In Wet Magic, Nesbit temporarily abandoned her usual practice of allowing children to interact with magic while remaining in their own worlds — or at the least, magical worlds they had created, instead taking them to a strange new fairyland beneath the sea. (And if this reminds you of L. Frank Baum’s The Sea Fairies, which had come out two years earlier in the United States, you are not alone.) As experiments go, it is not an entirely successful one, however much Nesbit may have been aching for a change from her usual formula, or needing to release some hostile thoughts about other authors.
At first, that change is not apparent, since Wet Magic begins with four children just happening to find magic in their ordinary lives. By complete accident — magic, you know — the children just happen to have come across a spell that lets them see mermaids, and on their way to the seashore, they just happen to hear about a mermaid, and shortly afterwards — you can probably see where this is going — they just happen to hear news stories of a captured mermaid who has been taken to a circus. A rather terrible one: Nesbit sketches its inadequacies in a few brief sentences, making it clear that this is a circus that a) is in serious financial trouble, b) doesn’t provide any decent gingerbread, and c) isn’t any fun. (To be fair, when I was taken to the circus as a young child I didn’t get any gingerbread either, but I did get popcorn AND cotton candy AND a hot dog AND peanuts and was unsurprisingly incredibly sick later, but Nesbit is less worried about childish digestions and more concerned about the financial state of this circus.) AND the circus games are cheating their young customers, so obviously that even the children are aware of it. It’s just the sort of place where a captured mermaid might be found.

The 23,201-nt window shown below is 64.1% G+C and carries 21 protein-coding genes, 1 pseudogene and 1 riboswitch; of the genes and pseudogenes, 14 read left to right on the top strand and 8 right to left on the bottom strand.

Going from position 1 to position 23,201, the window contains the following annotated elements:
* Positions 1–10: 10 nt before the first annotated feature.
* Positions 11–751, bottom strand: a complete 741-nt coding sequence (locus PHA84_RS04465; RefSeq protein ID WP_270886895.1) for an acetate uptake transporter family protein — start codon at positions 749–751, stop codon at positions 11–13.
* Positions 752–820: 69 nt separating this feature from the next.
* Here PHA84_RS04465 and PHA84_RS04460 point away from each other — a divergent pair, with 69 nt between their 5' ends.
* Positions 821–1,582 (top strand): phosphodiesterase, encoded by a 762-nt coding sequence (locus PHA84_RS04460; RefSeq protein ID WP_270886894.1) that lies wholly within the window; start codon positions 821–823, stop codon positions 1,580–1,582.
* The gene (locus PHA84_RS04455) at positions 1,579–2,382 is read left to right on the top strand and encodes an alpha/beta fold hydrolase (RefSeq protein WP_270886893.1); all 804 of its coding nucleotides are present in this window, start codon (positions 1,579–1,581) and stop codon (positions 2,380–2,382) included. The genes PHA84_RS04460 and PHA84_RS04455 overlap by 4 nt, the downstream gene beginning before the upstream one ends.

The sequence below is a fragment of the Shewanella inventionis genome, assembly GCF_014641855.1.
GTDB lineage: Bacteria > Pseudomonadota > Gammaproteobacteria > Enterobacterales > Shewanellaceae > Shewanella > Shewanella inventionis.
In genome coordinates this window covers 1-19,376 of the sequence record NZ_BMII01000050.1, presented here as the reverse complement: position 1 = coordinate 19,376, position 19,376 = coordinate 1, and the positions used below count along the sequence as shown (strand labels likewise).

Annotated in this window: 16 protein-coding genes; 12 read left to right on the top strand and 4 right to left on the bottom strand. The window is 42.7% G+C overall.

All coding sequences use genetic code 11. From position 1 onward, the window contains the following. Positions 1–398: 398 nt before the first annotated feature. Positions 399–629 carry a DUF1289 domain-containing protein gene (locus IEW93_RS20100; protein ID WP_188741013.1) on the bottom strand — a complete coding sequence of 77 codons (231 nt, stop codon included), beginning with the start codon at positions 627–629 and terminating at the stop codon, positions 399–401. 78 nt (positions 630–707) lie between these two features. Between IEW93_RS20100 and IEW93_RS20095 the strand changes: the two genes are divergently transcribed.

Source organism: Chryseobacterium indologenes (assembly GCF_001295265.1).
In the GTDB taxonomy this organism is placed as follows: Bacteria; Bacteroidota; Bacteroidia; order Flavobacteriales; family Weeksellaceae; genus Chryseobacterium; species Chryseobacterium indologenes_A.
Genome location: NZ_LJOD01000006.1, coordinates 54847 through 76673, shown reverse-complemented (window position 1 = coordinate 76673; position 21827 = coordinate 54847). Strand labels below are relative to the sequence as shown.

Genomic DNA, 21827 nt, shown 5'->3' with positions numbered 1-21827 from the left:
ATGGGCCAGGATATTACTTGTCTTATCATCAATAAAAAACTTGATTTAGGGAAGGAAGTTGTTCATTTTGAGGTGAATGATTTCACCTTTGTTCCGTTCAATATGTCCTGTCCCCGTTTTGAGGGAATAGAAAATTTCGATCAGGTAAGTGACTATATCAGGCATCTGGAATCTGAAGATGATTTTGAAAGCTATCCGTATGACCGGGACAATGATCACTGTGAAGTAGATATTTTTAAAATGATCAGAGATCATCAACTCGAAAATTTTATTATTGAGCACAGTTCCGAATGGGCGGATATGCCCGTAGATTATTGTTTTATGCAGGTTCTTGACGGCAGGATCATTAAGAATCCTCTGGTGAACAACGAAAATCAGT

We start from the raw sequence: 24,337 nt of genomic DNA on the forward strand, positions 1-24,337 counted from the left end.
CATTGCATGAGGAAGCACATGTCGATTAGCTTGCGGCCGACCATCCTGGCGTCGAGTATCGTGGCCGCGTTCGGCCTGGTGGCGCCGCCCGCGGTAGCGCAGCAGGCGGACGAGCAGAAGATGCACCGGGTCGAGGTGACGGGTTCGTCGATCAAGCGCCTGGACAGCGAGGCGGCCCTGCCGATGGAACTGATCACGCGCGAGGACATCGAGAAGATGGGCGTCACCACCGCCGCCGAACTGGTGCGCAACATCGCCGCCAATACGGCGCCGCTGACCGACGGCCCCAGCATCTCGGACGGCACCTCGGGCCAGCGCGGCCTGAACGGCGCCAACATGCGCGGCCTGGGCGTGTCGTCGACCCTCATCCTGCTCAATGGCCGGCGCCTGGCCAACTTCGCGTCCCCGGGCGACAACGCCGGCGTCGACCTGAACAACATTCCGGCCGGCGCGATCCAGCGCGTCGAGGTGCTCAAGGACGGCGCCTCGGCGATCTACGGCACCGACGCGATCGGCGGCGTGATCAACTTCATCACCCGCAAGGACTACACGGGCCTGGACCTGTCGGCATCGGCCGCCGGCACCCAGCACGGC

Alas, the mermaid turns out to be a very haughty, rather rude and not at all grateful mermaid indeed. But the excursion also introduces them to a boy named Reuben, who claims to be a “son and hare” of a noble line, kidnapped into the circus (the mermaid approves of this story) who helps them rescue the mermaid. And after this delightful first half of the book, the story slowly disintegrates into, well, a wet soggy mess.
To sum up, more or less, the children find themselves kidnapped to the mermaid’s undersea lands — her personality makes a distinct change, better for the children if not for the book — and then embroiled in a series of wars between the mermaids and other sea folk, and between Good and Bad Fictional Characters who just happen to have come out of books, the way characters do in magical lands, and a thoroughly inexplicable romance kinda thrown in from nowhere.
Unusually for Nesbit, this is all very — what’s the word I’m looking for — confusing. This had been an occasional problem in The Enchanted Castle and The Wonderful Garden, but rereading passages soon clarified matters. Here, well, it’s often difficult to know what’s happening in the second half of the book no matter how many times you reread it. Part of the problem is that, as the children eventually realize, the war is a completely pointless one; since no one is really fighting for any particularly good reason, it’s hard for anyone — including the author — to care much. Characters drift in and out of the narrative with no real explanation, and the occasional poetic touches only serve to add to the sense that this is nothing more than one of those confusing dreams that never does make sense.
And this even though so much of the book — particularly its first half — feels so familiar, thanks to the reappearance of so many of the regular Nesbit themes and tropes: the appearance of Julius Caesar, who by this point should have been demanding royalties; warm hearted but quarrelsome family relationships complicated by the arrival of a new outside friend; generally absent but well meaning parents; a slam against museums; the theme that magic is just around the corner, and multiple attacks on fellow writers. (This book’s first target: Marie Corelli. I can only shudder at what Nesbit would think to find out today that all of Corelli’s books can be found online, while some of hers cannot.) And Nesbit’s ongoing narrative asides to readers.